All regulatory information for exporting wine to Qatar, including the regulatory environment, duties and taxes, and permitted additives.
Qatar is a member of the Gulf Cooperation Council (GCC), which includes Bahrain, Kuwait, Oman, Saudi Arabia and the United Arab Emirates. Yemen joined the GCC in 2010. In 2003, the GCC implemented a Customs Union to reduce the trade barriers and remove the import tariff between GCC member states and to provide a common external import tariff for goods imported from non-GCC countries. Alcohol is one of the few products not covered by this common tariff rate as it is a sensitive item and prohibited in some GCC member states.
Free Trade Agreement negotiations with the GCC commenced in July 2007, however, the Council has paused its trade negotiations with all partners pending a review of its trade agreement policy. An Australia-GCC FTA is a priority for the Australian Government.
As a Muslim country, alcohol is a highly sensitive product in Qatar.
Islam prohibits the consumption of alcohol and the Qatar government strictly controls the alcohol market. It is illegal to drink alcohol openly in the country with consumption restricted to hotels and bars or at home. Drunk driving, public intoxication and other alcohol-related offences can result in imprisonment, fines or deportation.
Nevertheless, there has been a noticeable push by major alcoholic drinks makers into the Gulf region lured by the vast youth population and large expatriate community undaunted by the heavy restrictions on drinkers in Muslim countries.
The only liquor store in Qatar is the government controlled Qatar Distribution Company in Doha which is permitted to import alcohol. Expatriates must have a permit to purchase alcohol for personal consumption. The permit requires a letter from an employer confirming the applicant’s position, salary, accommodation, religious affiliation, marital status, valid passport and residency permit and must be lodged with a 1000 Riyal deposit.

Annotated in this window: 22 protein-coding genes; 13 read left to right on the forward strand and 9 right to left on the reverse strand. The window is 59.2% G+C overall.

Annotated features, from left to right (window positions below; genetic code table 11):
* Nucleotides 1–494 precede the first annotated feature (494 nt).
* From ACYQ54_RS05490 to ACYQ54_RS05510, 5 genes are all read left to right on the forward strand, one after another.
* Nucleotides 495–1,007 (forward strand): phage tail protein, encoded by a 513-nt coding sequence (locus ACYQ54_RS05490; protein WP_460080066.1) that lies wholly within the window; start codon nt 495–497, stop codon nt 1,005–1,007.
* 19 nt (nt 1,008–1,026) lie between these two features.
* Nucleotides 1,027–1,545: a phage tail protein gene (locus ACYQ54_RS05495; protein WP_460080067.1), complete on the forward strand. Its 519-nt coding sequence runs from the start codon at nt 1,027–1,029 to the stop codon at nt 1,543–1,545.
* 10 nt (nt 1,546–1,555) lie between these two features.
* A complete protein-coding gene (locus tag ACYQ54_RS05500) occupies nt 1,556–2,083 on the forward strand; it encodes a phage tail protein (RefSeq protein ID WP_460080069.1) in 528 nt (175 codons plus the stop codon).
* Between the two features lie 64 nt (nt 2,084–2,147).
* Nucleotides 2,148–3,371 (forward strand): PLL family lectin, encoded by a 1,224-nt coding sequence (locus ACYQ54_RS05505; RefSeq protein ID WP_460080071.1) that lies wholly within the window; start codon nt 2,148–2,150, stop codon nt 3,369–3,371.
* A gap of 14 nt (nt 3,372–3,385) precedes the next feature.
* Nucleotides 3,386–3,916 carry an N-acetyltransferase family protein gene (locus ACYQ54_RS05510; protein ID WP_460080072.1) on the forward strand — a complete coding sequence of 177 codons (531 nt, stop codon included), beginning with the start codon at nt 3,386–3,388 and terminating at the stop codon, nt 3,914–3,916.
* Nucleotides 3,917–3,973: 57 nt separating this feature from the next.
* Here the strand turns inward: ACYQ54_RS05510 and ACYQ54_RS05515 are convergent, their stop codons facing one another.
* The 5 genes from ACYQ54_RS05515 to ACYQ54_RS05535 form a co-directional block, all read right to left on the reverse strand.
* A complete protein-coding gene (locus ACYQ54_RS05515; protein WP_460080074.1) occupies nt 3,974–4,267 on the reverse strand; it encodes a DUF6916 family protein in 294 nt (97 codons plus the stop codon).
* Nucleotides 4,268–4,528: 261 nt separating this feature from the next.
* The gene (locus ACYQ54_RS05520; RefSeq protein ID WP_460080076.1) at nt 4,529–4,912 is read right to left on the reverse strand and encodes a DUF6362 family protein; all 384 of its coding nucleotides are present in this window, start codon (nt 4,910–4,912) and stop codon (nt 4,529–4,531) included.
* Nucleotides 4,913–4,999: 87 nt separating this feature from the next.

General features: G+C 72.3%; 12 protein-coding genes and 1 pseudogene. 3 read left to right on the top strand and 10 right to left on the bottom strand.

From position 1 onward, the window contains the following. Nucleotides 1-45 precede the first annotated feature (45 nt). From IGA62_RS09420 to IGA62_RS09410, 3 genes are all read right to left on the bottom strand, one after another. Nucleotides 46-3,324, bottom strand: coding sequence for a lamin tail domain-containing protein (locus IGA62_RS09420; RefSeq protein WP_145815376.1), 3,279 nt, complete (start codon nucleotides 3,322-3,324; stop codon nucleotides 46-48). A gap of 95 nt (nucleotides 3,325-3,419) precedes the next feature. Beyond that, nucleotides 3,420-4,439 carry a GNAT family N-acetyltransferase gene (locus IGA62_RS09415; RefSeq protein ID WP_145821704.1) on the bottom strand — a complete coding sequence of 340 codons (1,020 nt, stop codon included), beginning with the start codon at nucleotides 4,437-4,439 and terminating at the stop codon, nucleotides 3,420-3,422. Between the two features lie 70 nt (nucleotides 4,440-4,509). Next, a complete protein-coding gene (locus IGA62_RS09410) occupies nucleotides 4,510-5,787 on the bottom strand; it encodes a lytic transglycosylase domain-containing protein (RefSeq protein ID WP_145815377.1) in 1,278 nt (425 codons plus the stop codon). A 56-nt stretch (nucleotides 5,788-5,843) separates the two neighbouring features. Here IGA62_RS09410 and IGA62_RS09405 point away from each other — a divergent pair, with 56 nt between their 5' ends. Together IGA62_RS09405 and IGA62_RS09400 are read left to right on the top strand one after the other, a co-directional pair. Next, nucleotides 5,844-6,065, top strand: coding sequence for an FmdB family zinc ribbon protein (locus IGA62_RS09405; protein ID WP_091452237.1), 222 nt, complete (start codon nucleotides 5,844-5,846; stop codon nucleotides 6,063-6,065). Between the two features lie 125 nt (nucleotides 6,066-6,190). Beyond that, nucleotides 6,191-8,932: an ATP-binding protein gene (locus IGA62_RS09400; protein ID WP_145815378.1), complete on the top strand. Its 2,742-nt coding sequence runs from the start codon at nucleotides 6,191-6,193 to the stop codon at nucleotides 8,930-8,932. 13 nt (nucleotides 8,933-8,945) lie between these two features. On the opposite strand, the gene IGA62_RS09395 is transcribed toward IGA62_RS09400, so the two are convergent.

Alcohol may also be purchased on premise in selected hotel bars and clubs in Qatar; however, customers are required to show their permit or their passport in the case of tourists in order to purchase alcohol and it must be strictly consumed on the premises. The Qatar government has clamped down on alcohol sales in recent years. Doha’s luxurious Pearl development opened in 2011 but the Qatar government withdrew the alcohol permit just months after its opening resulting in closures for many of the up-market restaurants.
Alcohol may not be brought into Qatar, however, alcohol may be purchased at Duty Free stores at the airport on the way out of the country. The re-sale or gifting of alcohol is strictly illegal in Qatar. Drinking in hotels during the month long Ramadan is also strictly prohibited, however, alcohol permits for at-home consumption are tripled during the observance for the expatriate community.
Qatar’s uneasy relationship with alcohol is set to be amplified as the tiny gas-rich Gulf state won the right to host soccer’s World Cup in 2022. Questions on how the Muslim country will deal with the influx of fans are still to be answered with the FIFA secretary general announcing that alcohol is a non-negotiable aspect of the World Cup and pushing for the right to sell it to be enshrined in law.
Statistics published by the Qatar Foreign Trade System suggest Australia is the eighth largest exporter to Qatar by both volume and value. France is the leading exporting while wine imported from the United Kingdom (presumably bulk wine imported and bottled in market) is the second largest exporter. Indian wines compete well in the Qatar market, arguably due to the largest expat community living in the country.
New exporters to the market should obtain advice from Austrade on doing business with the Middle East as cultural and religious differences are extremely important to understand.